Like many, I’ve been watching the recent protests in the Gayborhood, following the release of a candid video, in which a principal owner of the club iCandy used the n-word — again and again — in describing some of his customers. This video came on the heels of reports that both iCandy and Woody’s were using unofficial dress codes to discourage people of color (POC) from entering — like “No Timberlands” and “No sweat suits,” etc.
Watching this all go down brought on a strong case of déjà vu for me.
In 1982 I helped launch Au Courant Newsmagazine, a weekly newspaper with a strong slant on arts and culture, dedicated to serving Philadelphia’s LGBT community. As general manager, one of my main responsibilities was to handle the advertising accounts from all bars and clubs. To do so, I spent just about every night out and about and quickly discovered the unmentioned segregation that existed in Philly’s gay nightlife.
Sure — there were POC at just about every bar, however the bar culture echoed the city in general: the blacks kept to their bars, the whites to theirs. Personally, some of my favorite memories (and best dance nights) were in the bars that catered to POC.
I remember meeting my one circle of friends — all POC — at one’s apartment before heading out for the night and watching them pick apart where they wanted to go and where they weren’t allowed. The process was painful for me to view, because it was my first face-to-face understanding of the constant struggle my friends faced; both in the gay club scene and in life generally.
When I say “not allowed,” understand naturally they were allowed in the eyes of the law. But certain clubs would ask POC for two forms of ID (at a time when no ID was needed for most bars and clubs). Once inside, I’d watch as they were passed over by various bartenders time and time again — to the point that we all decided that I would be the “drink getter” whenever we went out as a group.
I feel the main difference between then and now is the overall awareness of society in general.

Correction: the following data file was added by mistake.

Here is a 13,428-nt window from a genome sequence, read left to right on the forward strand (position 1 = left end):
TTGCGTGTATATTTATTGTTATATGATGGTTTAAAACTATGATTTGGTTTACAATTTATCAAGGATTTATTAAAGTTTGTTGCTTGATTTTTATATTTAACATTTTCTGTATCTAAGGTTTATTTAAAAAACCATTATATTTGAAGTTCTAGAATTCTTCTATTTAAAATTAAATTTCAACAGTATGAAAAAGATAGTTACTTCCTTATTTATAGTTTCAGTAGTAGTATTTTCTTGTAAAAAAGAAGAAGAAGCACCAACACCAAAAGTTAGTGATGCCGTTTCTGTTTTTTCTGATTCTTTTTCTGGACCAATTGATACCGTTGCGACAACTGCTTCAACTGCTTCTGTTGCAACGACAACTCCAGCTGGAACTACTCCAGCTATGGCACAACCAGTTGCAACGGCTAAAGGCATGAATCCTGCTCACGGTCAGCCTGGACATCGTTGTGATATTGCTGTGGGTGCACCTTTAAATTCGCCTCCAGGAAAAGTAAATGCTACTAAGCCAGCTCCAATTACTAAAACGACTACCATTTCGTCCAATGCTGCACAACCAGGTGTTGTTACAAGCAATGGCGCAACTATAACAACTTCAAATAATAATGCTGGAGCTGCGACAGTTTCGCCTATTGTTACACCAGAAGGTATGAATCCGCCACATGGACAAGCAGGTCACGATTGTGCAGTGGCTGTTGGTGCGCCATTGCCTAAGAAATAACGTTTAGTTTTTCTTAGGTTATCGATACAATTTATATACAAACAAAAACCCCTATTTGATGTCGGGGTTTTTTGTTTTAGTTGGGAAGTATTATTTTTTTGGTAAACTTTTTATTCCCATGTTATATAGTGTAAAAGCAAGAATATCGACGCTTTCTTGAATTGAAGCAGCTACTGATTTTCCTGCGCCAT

Getting attention on this discrimination was a true uphill battle as many community groups were focused on trying to grasp the oncoming health pandemic. Thankfully there was Black and White Men Together, a group that really worked hard to make this issue important in the eyes of the community at large. BWMT worked to create a Coalition on Lesbian and Gay Bar Policies. Its members included many lesbian and gay religious groups as well as the Philadelphia Lesbian and Gay Task Force.
Together they created a uniform policy for local bars. Most complied until the spotlight was turned off. Then they went back to their previous behaviors.
Fast-forward 30 years, and here we are — dealing with the same casual discrimination we dealt with before. The only major difference is that there is more appreciation now that we should be doing the right thing.
While I don’t have the answers, I do know one thing: This problem is not a “people of color” problem. This problem is ours. White members of the LGBT community like me bear the responsibility to correct these wrongs. It is up to us to open our eyes and call out moments of discrimination that we witness. The only way to create a chorus of change is with everyone singing, loud and proud. In other words, to quote Gypsy: “Sing out, Louise!”
Robert Drake has worked in Philadelphia media and public relations for almost 35 years. For the past 29 years, Robert has been with WXPN-FM as producer of the Peabody Award-winning program “Kids Corner” with Kathy O’Connell. Robert also hosts “Q’zine,” a queer audio magazine, and “Land Of The Lost,” a monthly ’80s rock program. Robert also DJs a monthly New Wave dance party called Sex Dwarf.